Determining Alimony in Michigan in 2020

Joe Dillon, Divorce Mediator

Alimony in Michigan

Spousal Support Michigan

You and your spouse have decided to divorce. And you've got a lot of worries on your mind.

Things like:

  • “Will I be able to stay in the house?”
  • “How am I going to make ends meet?”
  • “Can I really afford my own health insurance?”
  • “Will I ever be able to retire or contribute to my IRA / 401(k)?”

These fears are typical for couples seeking a divorce in Michigan, and have one main thing in common:


When it comes to money and divorce, there's one topic that's more painful to think about, more sensitive to discuss, and more challenging to resolve than this one.

So whether you call it alimony or spousal support (the commonly used term in a Michigan divorce), or maintenance, coming to an agreement that will require one ex-spouse to pay money to the other ex-spouse to support their lifestyle is complicated, to say the least.

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8 Michigan Child Support Questions You Should Be Asking in 2020

Joe Dillon, Divorce Mediator

As a mom or dad preparing to start divorce mediation in Michigan, your job is to minimize the impact  your divorce will have on your children.

One of the ways to do that is to have a detailed parenting plan in place. To ensure the children see both of you as much as possible.

The other way is by providing them the financial support they need in order to live healthy and happy lives.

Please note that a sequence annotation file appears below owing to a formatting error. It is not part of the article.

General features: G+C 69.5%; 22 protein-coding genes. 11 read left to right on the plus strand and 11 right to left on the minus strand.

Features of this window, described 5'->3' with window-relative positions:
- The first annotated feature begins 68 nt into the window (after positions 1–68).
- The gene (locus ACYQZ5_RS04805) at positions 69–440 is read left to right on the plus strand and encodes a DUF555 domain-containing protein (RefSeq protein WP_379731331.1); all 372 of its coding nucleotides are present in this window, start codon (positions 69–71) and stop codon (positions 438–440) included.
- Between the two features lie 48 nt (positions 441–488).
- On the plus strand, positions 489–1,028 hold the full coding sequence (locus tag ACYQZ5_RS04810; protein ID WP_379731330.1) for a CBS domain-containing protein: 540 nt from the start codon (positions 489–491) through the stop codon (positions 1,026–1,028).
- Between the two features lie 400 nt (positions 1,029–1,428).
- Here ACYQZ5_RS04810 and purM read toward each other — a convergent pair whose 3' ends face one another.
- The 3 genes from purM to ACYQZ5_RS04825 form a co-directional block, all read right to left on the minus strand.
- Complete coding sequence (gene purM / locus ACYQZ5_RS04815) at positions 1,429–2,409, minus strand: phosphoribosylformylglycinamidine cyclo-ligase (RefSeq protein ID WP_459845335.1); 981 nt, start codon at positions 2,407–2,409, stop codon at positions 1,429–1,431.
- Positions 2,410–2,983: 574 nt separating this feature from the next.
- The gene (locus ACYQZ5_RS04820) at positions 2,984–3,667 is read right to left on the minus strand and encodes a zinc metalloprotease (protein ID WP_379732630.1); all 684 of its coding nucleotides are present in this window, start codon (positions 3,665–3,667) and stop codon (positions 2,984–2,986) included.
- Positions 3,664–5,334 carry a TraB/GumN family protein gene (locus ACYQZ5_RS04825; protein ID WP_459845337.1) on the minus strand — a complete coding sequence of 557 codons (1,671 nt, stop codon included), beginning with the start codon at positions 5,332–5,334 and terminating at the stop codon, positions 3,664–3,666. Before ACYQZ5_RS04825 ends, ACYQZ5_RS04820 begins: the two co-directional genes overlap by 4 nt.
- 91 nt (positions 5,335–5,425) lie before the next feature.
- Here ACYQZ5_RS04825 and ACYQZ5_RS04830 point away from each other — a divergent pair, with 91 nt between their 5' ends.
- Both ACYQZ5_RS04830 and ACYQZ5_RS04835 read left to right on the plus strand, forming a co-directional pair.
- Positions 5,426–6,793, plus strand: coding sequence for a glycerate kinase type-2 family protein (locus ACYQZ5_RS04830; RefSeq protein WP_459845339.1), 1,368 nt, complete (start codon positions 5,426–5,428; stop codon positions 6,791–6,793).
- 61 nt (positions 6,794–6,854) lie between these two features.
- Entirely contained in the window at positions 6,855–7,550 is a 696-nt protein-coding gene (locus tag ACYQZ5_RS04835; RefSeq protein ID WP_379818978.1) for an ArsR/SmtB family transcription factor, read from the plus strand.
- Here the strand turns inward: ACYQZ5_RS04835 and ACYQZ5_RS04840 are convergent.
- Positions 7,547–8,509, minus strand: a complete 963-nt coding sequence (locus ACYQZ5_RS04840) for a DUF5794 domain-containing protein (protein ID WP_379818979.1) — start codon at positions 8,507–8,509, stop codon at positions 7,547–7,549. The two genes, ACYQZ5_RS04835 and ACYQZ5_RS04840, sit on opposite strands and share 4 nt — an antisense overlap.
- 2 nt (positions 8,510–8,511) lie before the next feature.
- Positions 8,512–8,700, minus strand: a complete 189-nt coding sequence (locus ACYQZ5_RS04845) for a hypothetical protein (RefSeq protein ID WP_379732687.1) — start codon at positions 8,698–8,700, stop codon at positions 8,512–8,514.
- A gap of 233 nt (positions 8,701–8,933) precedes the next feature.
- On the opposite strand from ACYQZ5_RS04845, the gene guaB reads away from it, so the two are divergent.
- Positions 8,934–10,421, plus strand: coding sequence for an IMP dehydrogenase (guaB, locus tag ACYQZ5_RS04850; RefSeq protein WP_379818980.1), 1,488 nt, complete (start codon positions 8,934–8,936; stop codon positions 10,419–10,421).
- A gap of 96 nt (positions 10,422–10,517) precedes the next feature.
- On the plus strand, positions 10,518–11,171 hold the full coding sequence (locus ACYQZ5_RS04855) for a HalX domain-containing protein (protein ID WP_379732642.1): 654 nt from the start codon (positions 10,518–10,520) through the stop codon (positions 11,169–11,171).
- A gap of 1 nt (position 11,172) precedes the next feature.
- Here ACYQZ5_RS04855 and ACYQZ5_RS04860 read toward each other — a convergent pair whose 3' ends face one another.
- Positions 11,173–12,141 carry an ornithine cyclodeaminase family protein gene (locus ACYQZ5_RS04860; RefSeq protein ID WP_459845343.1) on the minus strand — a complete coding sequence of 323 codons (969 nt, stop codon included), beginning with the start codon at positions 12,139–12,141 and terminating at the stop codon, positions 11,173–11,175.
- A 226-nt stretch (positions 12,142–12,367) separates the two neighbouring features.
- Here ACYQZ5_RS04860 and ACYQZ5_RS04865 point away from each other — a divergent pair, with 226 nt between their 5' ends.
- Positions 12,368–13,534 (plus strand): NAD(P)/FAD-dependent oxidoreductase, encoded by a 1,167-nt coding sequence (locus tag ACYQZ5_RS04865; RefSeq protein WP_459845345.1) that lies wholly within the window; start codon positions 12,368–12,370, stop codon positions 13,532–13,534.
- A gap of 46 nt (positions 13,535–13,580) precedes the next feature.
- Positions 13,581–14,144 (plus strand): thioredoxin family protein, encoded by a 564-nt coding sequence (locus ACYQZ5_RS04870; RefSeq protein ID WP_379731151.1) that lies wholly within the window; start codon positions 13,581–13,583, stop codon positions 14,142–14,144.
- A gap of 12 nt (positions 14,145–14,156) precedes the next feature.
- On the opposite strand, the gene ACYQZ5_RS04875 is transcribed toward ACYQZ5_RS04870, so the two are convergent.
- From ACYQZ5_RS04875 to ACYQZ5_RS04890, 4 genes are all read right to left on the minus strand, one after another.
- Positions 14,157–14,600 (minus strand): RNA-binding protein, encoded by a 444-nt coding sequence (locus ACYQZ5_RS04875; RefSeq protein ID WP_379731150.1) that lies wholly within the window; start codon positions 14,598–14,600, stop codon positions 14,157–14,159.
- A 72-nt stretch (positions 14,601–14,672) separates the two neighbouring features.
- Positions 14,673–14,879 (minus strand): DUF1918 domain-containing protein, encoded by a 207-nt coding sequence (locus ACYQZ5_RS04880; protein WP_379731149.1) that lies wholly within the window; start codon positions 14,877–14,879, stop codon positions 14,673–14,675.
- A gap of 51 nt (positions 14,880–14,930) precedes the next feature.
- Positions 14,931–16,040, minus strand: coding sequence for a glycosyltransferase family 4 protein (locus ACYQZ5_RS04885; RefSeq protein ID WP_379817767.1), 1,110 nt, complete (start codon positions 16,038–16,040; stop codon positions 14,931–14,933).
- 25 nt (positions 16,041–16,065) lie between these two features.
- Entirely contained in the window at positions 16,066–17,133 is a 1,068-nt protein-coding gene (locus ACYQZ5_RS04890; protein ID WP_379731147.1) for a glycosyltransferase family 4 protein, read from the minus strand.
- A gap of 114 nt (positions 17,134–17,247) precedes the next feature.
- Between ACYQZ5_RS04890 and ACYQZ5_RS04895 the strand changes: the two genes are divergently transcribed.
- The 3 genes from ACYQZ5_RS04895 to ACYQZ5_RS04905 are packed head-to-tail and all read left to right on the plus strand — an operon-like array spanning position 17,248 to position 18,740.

That’s where Michigan child support comes in.

At first it may seem calculating Michigan child support is easy. Just plug some numbers into a Michigan child support calculator and you’re done.

But it’s not nearly that simple.

The reality is there's a lot more to child support in Michigan than you might think.

Here are 8 important Michigan child support questions you should be asking (with answers) so you can not only get educated, but also get the best possible outcome for your kids.

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Determining Alimony in Washington State in 2020

Joe Dillon, Divorce Mediator


Your marriage is ending and the same worries and fears keep circling through your mind:

“Will I have enough money to keep the house?”

“How will I be able to make ends meet?”

“What will I do for health insurance?”

“How will I be able to pay my bills and save for retirement?”

In divorce, all of these fears are normal and have the very same thing in common:


When it comes to money and divorce, there's one issue that's more emotional, more stressful, causes more disagreements and is harder to resolve than any other.

Whether you call it spousal support, alimony or maintenance, coming to agreement on an amount of money that one ex-spouse will pay to the other to cover their expenses, while still having enough money left to cover their own, is difficult, to say the least.

And the topic of spousal support in Washington State is a complicated one.

In this post, we'll take a closer look at this complex and controversial topic. And shed some light on what a divorcing couple can do to come an alimony agreement they both find fair.

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